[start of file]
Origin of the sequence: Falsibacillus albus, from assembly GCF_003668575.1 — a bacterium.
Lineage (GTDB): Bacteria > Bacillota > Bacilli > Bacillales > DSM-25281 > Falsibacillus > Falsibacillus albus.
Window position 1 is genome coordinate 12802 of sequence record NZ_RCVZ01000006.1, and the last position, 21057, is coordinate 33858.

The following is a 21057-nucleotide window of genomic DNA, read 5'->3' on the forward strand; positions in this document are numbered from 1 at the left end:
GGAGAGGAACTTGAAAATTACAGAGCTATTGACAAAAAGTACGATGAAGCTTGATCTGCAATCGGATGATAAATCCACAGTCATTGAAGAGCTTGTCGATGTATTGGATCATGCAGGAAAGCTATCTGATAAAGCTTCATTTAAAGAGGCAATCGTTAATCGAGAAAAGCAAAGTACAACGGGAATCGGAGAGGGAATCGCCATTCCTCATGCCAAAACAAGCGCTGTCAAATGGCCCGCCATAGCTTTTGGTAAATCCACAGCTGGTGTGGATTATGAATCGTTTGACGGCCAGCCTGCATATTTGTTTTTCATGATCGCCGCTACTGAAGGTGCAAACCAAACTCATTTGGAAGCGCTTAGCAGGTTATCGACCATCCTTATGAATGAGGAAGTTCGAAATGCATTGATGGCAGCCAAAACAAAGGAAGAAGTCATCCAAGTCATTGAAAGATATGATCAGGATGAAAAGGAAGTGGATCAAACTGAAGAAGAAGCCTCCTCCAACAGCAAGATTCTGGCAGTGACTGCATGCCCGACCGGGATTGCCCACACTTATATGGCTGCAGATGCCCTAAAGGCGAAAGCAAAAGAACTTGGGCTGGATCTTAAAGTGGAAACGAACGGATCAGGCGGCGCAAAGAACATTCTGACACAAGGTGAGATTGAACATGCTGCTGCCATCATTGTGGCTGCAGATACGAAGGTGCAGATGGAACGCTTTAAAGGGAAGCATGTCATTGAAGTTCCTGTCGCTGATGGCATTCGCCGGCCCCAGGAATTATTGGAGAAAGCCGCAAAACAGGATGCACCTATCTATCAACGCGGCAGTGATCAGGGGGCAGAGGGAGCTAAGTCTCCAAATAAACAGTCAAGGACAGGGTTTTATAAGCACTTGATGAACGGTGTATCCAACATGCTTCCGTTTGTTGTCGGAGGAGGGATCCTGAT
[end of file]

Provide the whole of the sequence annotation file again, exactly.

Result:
Origin of the sequence: Falsibacillus albus, from assembly GCF_003668575.1 — a bacterium.
Lineage (GTDB): Bacteria > Bacillota > Bacilli > Bacillales > DSM-25281 > Falsibacillus > Falsibacillus albus.
Window position 1 is genome coordinate 12802 of sequence record NZ_RCVZ01000006.1, and the last position, 21057, is coordinate 33858.

The following is a 21057-nucleotide window of genomic DNA, read 5'->3' on the forward strand; positions in this document are numbered from 1 at the left end:
GGAGAGGAACTTGAAAATTACAGAGCTATTGACAAAAAGTACGATGAAGCTTGATCTGCAATCGGATGATAAATCCACAGTCATTGAAGAGCTTGTCGATGTATTGGATCATGCAGGAAAGCTATCTGATAAAGCTTCATTTAAAGAGGCAATCGTTAATCGAGAAAAGCAAAGTACAACGGGAATCGGAGAGGGAATCGCCATTCCTCATGCCAAAACAAGCGCTGTCAAATGGCCCGCCATAGCTTTTGGTAAATCCACAGCTGGTGTGGATTATGAATCGTTTGACGGCCAGCCTGCATATTTGTTTTTCATGATCGCCGCTACTGAAGGTGCAAACCAAACTCATTTGGAAGCGCTTAGCAGGTTATCGACCATCCTTATGAATGAGGAAGTTCGAAATGCATTGATGGCAGCCAAAACAAAGGAAGAAGTCATCCAAGTCATTGAAAGATATGATCAGGATGAAAAGGAAGTGGATCAAACTGAAGAAGAAGCCTCCTCCAACAGCAAGATTCTGGCAGTGACTGCATGCCCGACCGGGATTGCCCACACTTATATGGCTGCAGATGCCCTAAAGGCGAAAGCAAAAGAACTTGGGCTGGATCTTAAAGTGGAAACGAACGGATCAGGCGGCGCAAAGAACATTCTGACACAAGGTGAGATTGAACATGCTGCTGCCATCATTGTGGCTGCAGATACGAAGGTGCAGATGGAACGCTTTAAAGGGAAGCATGTCATTGAAGTTCCTGTCGCTGATGGCATTCGCCGGCCCCAGGAATTATTGGAGAAAGCCGCAAAACAGGATGCACCTATCTATCAACGCGGCAGTGATCAGGGGGCAGAGGGAGCTAAGTCTCCAAATAAACAGTCAAGGACAGGGTTTTATAAGCACTTGATGAACGGTGTATCCAACATGCTTCCGTTTGTTGTCGGAGGAGGGATCCTGAT